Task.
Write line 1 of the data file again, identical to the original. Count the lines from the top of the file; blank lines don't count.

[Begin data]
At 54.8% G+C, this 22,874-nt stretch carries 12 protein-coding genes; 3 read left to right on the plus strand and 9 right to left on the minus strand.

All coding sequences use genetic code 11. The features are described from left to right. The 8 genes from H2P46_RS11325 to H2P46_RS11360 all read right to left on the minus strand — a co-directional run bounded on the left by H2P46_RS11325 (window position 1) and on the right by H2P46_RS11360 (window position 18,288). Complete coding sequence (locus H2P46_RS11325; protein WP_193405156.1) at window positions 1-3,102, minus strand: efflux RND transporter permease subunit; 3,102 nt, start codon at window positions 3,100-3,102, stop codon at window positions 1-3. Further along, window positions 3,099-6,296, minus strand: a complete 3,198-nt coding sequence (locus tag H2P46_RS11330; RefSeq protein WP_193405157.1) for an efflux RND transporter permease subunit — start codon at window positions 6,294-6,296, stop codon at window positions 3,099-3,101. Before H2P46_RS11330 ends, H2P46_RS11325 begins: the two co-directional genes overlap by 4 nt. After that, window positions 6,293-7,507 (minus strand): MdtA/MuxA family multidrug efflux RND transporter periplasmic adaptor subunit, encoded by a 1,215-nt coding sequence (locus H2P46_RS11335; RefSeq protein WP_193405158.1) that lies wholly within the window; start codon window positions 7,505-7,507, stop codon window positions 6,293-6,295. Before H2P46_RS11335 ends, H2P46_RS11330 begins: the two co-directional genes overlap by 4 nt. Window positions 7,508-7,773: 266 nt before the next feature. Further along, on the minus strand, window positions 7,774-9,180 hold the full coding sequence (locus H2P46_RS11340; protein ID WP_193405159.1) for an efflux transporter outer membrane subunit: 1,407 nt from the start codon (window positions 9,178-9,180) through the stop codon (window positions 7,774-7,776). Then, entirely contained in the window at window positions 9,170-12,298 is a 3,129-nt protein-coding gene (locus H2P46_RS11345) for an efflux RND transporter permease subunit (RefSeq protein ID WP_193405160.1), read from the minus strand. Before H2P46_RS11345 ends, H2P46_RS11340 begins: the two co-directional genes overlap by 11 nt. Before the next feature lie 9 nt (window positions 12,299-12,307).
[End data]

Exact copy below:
At 54.8% G+C, this 22,874-nt stretch carries 12 protein-coding genes; 3 read left to right on the plus strand and 9 right to left on the minus strand.